2016 Toyota Tacoma: Best Off-Road Pick For a Daily Driver?
by Brent Romans, Senior Automotive Editor on March 10, 2016
Here's the setup: You're going to buy a new vehicle. You want something that can stomp around in the wilderness for recreation (hiking, camping/fishing, off-roading). But this will also be your daily-driver.
Ideally it's also versatile as well as easy and comfortable to drive.
What's the best new vehicle to get? Would it be a 2016 Toyota Tacoma?
Casting myself as a prospective shopper, I made a list of vehicles that I thought would fit my proposed criteria. (I realize there's a separate and quite valid argument for buying a used vehicle, but I wanted to stick to the new stuff since I'm reporting on our long-term Tacoma here).
Dodge Ram 2500 Power Wagon
Ford F-150 Raptor
Jeep Cherokee Trailhawk
Jeep Grand Cherokee
Land Rover Range Rover
Lexus GX 460
Toyota Land Cruiser
If you chose any of these 12 vehicles, I think you'd be in great shape. But there are a few ways that I'd have to narrow down the list. First, price. As cool as it would be to own a G500 or Range Rover, I don't quite have the bank account to support one. If I limit the list to vehicles that cost about the average transaction price for a new vehicle (figure low-to-mid $30,000s), that eliminates the Power Wagon, Raptor, Range Rover, G-Class, GX 460 and Land Cruiser. I could get a Grand Cherokee and a 4Runner for the low 30s, but if I ordered them with the necessary off-road trim levels/equipment, they would break the price barrier. Scratch them off the list.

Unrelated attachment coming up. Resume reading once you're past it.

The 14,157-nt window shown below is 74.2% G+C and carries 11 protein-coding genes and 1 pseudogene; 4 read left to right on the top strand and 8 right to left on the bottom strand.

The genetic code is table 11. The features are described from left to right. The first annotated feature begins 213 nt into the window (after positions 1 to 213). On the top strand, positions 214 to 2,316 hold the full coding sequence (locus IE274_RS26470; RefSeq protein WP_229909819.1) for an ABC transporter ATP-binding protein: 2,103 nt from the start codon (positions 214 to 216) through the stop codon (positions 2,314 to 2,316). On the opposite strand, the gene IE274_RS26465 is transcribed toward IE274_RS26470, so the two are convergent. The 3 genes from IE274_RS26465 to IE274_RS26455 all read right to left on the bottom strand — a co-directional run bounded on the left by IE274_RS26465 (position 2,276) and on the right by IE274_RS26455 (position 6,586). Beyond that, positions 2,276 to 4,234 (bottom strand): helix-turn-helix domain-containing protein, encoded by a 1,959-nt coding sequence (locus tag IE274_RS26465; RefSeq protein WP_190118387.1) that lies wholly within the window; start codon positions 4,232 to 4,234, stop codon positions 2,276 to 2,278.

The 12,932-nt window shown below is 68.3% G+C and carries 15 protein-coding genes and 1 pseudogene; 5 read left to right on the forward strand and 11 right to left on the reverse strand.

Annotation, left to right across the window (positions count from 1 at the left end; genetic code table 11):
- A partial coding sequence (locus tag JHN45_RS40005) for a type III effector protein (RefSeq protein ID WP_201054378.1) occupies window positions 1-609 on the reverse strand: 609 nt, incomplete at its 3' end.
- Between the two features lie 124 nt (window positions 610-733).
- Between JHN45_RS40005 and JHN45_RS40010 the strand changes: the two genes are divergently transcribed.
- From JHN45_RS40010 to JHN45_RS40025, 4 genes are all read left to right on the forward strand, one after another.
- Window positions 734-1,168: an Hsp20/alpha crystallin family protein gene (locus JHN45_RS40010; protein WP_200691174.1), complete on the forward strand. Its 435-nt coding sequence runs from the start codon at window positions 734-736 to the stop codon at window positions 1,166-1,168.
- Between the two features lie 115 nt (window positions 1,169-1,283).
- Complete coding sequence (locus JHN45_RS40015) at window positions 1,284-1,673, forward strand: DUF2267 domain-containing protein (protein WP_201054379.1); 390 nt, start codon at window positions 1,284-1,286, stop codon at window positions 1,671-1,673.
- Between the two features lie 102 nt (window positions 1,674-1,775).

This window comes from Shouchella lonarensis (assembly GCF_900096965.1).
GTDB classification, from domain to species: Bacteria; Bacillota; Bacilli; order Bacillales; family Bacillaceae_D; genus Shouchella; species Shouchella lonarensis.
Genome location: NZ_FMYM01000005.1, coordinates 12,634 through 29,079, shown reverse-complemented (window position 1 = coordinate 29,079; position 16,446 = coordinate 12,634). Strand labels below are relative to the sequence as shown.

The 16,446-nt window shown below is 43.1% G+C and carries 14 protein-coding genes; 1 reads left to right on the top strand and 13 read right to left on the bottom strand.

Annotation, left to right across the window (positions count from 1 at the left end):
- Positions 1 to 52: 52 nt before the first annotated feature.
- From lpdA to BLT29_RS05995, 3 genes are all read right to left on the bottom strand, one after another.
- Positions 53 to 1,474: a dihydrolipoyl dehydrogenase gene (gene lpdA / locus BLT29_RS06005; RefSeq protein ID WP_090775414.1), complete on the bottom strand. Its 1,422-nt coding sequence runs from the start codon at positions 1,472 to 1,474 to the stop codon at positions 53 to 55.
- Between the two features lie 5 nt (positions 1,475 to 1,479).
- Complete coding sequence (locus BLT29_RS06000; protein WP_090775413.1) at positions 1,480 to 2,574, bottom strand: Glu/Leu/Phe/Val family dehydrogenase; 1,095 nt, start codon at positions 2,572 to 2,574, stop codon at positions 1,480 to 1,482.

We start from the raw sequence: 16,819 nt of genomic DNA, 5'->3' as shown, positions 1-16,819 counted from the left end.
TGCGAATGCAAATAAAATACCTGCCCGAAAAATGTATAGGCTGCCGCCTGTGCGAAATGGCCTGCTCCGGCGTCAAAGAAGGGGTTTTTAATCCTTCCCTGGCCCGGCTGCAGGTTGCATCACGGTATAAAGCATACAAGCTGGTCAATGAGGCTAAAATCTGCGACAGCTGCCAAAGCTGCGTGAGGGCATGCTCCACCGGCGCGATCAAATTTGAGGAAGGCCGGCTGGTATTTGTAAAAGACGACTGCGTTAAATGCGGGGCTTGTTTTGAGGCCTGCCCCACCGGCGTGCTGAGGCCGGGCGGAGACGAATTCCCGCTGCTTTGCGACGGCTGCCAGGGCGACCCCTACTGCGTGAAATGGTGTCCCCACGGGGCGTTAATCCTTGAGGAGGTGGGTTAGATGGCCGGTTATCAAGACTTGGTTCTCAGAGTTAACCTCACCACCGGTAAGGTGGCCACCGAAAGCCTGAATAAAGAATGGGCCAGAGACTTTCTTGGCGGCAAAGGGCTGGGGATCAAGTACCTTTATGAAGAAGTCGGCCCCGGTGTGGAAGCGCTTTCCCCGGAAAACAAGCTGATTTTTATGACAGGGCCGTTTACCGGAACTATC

That leaves us with the Cherokee, Wrangler, Frontier and Tacoma.
All of these meet what I set out to find. But I can narrow it down further. The Wrangler eats granite for lunch but it's the least refined new SUV you can buy. It's not enough of a balanced-use vehicle for me, so I'd take it off the list.
Then there's the Nissan Frontier Pro-4X. Compared to the Tacoma, it's hard to say which one is more capable off road. They have similar dimensions, ground clearance, approach/departure/breakover angles and off-road hardware upgrades. I'll call it a tie. But I do like the Tacoma more for a truck I'd own. It's nicer, more comfortable to drive and has more of the latest available tech. It also enjoys a higher resale value and more aftermarket part support.
Cherokee Trailhawk versus Tacoma TRD Off-Road. Which one would you want?
It's a hard choice for me. The Cherokee Trailhawk is a bit more useful and comfortable on the street. It's better in the dirt than you might think. And it's likely less expensive than the Tacoma by a few grand. But the Tacoma counters with pickup truck utility and an ultimate edge in the off-road category.
My pick is the Tacoma. As my coworker Josh Sadlier says, tell me why I'm wrong.
Brent Romans, Senior Automotive Editor @ 3,245 miles